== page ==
About Robert Carson
Mwlina Imiri Abubadika (May 22, 1936 — December 20, 2002), best known as Sonny Carson, was a controversial activist and a community leader in Brooklyn. A black nationalist, he was best known for his autobiography, The Education of Sonny Carson (1972), which was made into a 1974 film and as the father of Professor X.
Robert Carson was born in 1936 in South Carolina, but moved to Brooklyn as a child.
His autobiography, The Education of Sonny Carson, was made into a movie in 1974. The film chronicled Mr. Carson's early life in Bedford-Stuyvesant, where he joined a gang called the Bishops. In the book, the climax of his early life of street crime, which he described with brutal candor, came when he robbed a Western Union messenger, who was black. He spent the money on clothes and a girlfriend, then was arrested and sent to a juvenile-detention institution for the crime.
Mr. Carson, who later served in the 82nd Airborne Division of the Army, recounted that after the robbery, his political awakening began, in part because his victim was black. It culminated, he wrote, in the fight for community control of the schools.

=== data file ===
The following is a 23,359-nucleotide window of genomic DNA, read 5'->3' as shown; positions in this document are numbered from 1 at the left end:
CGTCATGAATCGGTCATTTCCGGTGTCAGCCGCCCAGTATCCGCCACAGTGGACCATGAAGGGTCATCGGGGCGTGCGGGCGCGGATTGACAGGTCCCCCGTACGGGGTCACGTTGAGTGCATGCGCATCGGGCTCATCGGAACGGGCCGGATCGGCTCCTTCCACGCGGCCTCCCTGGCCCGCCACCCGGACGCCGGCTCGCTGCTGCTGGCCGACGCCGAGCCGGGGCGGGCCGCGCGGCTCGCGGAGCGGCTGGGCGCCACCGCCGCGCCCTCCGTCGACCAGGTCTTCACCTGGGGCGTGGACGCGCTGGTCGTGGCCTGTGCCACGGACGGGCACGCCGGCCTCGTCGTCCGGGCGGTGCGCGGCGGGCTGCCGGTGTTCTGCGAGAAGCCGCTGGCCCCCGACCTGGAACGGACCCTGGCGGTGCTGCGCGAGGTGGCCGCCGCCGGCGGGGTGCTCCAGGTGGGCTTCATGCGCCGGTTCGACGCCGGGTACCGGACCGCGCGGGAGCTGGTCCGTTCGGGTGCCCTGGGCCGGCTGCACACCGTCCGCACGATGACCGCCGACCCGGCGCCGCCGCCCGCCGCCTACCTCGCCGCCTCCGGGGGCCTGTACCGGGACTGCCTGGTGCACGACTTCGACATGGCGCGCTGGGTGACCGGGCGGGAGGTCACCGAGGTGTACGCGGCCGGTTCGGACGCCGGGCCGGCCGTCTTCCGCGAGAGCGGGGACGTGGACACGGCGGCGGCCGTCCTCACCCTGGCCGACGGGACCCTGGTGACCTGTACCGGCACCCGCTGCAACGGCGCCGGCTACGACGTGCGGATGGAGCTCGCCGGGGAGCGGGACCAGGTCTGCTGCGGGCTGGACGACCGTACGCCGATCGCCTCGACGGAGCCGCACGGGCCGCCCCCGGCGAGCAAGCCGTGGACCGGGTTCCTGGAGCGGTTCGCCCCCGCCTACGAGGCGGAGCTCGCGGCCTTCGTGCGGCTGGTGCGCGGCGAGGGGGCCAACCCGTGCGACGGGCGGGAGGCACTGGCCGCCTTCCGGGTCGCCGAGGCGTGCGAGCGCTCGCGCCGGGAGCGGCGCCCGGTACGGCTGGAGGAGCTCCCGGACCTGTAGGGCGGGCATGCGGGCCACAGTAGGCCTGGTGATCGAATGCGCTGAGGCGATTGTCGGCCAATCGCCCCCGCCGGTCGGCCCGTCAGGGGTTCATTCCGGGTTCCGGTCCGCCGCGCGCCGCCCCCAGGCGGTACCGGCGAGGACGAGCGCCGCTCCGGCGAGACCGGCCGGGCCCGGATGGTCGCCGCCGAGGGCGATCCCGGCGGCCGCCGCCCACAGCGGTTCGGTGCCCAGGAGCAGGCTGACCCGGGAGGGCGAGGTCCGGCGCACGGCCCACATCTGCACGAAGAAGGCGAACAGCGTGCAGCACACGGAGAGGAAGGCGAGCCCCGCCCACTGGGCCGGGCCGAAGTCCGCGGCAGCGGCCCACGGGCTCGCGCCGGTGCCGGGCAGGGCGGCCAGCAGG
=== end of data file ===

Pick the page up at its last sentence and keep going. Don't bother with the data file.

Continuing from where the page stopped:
He fought in the Korean War with the 82nd Airborne Division. Carson claimed to have met a Korean soldier who asked him, "Why would a black man fight for a country that would not let you drink from the same water fountain in Mississippi?" This pivotal question led Carson to become a black activist after returning to civilian life. For a while he sold drugs, ran illegal gambling, and committed muggings; however, he eventually began working for the Congress of Racial Equality (CORE), and by 1967 he was the executive director of the Brooklyn CORE.
In 1974, when Mr. Carson was filming the movie version of his autobiography, he was arrested on murder, attempted murder and kidnapping charges.